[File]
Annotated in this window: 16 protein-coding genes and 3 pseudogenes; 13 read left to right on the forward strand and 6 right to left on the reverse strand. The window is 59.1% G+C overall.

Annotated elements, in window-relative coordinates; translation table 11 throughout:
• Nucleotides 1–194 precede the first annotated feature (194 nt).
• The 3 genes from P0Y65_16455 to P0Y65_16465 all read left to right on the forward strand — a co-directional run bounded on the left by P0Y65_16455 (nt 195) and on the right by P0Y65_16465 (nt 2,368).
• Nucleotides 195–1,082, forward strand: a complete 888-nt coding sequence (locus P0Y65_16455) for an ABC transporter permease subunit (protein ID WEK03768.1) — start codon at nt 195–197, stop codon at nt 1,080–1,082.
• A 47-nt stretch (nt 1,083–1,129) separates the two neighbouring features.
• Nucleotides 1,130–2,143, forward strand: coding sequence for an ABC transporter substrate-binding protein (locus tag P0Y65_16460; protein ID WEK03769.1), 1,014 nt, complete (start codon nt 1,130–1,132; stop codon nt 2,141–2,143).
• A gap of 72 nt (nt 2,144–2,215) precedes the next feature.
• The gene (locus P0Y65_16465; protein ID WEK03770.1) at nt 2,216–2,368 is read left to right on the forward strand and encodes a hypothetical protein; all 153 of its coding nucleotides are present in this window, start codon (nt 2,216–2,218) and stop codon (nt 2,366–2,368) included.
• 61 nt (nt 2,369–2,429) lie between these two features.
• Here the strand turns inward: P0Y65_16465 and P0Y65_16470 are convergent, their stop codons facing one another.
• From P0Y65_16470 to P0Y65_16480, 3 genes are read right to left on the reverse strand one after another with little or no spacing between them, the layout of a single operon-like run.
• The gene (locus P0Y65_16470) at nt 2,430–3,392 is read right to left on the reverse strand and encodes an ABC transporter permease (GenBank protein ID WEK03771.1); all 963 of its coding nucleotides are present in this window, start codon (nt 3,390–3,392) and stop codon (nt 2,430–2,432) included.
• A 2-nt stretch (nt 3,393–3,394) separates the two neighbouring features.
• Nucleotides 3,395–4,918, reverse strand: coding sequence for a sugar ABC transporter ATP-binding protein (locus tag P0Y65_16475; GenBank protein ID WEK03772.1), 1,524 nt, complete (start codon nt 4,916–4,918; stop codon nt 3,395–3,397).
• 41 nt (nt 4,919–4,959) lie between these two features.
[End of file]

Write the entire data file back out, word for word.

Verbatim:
Annotated in this window: 16 protein-coding genes and 3 pseudogenes; 13 read left to right on the forward strand and 6 right to left on the reverse strand. The window is 59.1% G+C overall.

Annotated elements, in window-relative coordinates; translation table 11 throughout:
• Nucleotides 1–194 precede the first annotated feature (194 nt).
• The 3 genes from P0Y65_16455 to P0Y65_16465 all read left to right on the forward strand — a co-directional run bounded on the left by P0Y65_16455 (nt 195) and on the right by P0Y65_16465 (nt 2,368).
• Nucleotides 195–1,082, forward strand: a complete 888-nt coding sequence (locus P0Y65_16455) for an ABC transporter permease subunit (protein ID WEK03768.1) — start codon at nt 195–197, stop codon at nt 1,080–1,082.
• A 47-nt stretch (nt 1,083–1,129) separates the two neighbouring features.
• Nucleotides 1,130–2,143, forward strand: coding sequence for an ABC transporter substrate-binding protein (locus tag P0Y65_16460; protein ID WEK03769.1), 1,014 nt, complete (start codon nt 1,130–1,132; stop codon nt 2,141–2,143).
• A gap of 72 nt (nt 2,144–2,215) precedes the next feature.
• The gene (locus P0Y65_16465; protein ID WEK03770.1) at nt 2,216–2,368 is read left to right on the forward strand and encodes a hypothetical protein; all 153 of its coding nucleotides are present in this window, start codon (nt 2,216–2,218) and stop codon (nt 2,366–2,368) included.
• 61 nt (nt 2,369–2,429) lie between these two features.
• Here the strand turns inward: P0Y65_16465 and P0Y65_16470 are convergent, their stop codons facing one another.
• From P0Y65_16470 to P0Y65_16480, 3 genes are read right to left on the reverse strand one after another with little or no spacing between them, the layout of a single operon-like run.
• The gene (locus P0Y65_16470) at nt 2,430–3,392 is read right to left on the reverse strand and encodes an ABC transporter permease (GenBank protein ID WEK03771.1); all 963 of its coding nucleotides are present in this window, start codon (nt 3,390–3,392) and stop codon (nt 2,430–2,432) included.
• A 2-nt stretch (nt 3,393–3,394) separates the two neighbouring features.
• Nucleotides 3,395–4,918, reverse strand: coding sequence for a sugar ABC transporter ATP-binding protein (locus tag P0Y65_16475; GenBank protein ID WEK03772.1), 1,524 nt, complete (start codon nt 4,916–4,918; stop codon nt 3,395–3,397).
• 41 nt (nt 4,919–4,959) lie between these two features.